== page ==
The name “chikungunya” derives from a word in the Kimakonde language, meaning “to become contorted”, and describes the stooped appearance of sufferers with joint pain (arthralgia). Chikungunya is a mosquito-borne viral disease transmitted to humans by infected mosquitoes. Aedes aegypti mosquito (also called yellow fever mosquito) is the primary transmission agent of Chikungunya Virus. Presence of stagnated water in and around human inhabitation is one of the main causes of increased aedes mosquito population. This in turn causes a large number of mosquito bites leading to the rapid spread of Chikungunya virus.
Chikungunya typically starts with one or more of the following symptoms - chills, fever, vomiting, nausea, head ache and joint pain. The attack is sudden and sometimes it is accompanied with rashes. Severe joint pain is the main and the most problematic symptom of Chikungunya.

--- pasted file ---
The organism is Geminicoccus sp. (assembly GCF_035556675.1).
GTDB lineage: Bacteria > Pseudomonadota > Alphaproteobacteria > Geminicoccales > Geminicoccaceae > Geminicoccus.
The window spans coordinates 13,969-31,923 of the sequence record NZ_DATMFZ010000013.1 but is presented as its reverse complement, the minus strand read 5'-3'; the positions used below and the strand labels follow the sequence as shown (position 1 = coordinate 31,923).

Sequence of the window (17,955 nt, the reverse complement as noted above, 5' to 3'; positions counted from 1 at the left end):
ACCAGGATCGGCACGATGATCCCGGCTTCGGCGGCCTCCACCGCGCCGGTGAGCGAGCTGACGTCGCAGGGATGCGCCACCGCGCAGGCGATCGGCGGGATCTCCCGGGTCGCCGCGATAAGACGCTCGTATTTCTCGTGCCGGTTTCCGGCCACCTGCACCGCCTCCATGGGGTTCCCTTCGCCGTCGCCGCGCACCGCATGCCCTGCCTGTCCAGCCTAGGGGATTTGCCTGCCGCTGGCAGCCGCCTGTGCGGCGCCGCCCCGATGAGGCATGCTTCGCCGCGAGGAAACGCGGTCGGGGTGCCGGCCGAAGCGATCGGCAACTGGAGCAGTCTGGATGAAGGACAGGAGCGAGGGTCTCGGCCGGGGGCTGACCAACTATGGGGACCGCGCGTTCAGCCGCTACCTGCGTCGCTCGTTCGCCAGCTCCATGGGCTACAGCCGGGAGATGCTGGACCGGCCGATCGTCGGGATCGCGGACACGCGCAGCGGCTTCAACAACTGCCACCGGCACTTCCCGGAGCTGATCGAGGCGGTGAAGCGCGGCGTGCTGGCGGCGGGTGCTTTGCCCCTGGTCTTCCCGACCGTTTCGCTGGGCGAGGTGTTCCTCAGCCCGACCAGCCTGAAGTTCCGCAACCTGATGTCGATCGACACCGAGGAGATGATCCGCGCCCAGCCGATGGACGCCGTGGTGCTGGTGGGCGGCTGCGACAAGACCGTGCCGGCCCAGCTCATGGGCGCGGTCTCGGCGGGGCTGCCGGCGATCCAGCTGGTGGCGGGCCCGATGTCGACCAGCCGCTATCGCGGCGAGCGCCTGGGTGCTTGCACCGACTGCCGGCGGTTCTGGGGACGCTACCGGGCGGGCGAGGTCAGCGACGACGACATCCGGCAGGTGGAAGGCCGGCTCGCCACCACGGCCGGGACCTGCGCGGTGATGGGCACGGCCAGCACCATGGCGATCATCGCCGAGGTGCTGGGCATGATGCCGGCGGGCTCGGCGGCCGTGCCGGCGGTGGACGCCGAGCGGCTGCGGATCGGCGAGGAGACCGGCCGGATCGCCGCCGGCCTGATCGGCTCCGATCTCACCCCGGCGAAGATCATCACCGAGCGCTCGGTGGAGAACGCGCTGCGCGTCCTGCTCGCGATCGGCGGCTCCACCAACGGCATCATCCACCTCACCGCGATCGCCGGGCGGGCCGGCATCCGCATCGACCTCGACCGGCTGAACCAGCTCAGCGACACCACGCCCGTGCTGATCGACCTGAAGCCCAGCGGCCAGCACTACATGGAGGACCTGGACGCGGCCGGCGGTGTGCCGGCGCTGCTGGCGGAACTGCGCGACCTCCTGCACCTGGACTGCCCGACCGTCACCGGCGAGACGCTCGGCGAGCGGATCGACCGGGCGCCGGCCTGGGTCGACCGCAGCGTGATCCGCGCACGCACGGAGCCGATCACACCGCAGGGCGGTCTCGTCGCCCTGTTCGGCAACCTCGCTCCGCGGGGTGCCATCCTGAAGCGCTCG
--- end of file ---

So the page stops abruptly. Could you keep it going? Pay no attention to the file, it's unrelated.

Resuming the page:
The 2005-epidemic of Chikungunya fever highlights the weaknesses of public health in India. The failure to control mosquitoes, and the illnesses transmitted by them, has resulted in recurrent outbreaks all over the country. This is inevitable given the larger scenario: neglect of the basic requirements of health; poor political support for health; a weak public health capacity; centralised programmes for control based on selective interventions, and poorly-planned development projects which have created conditions.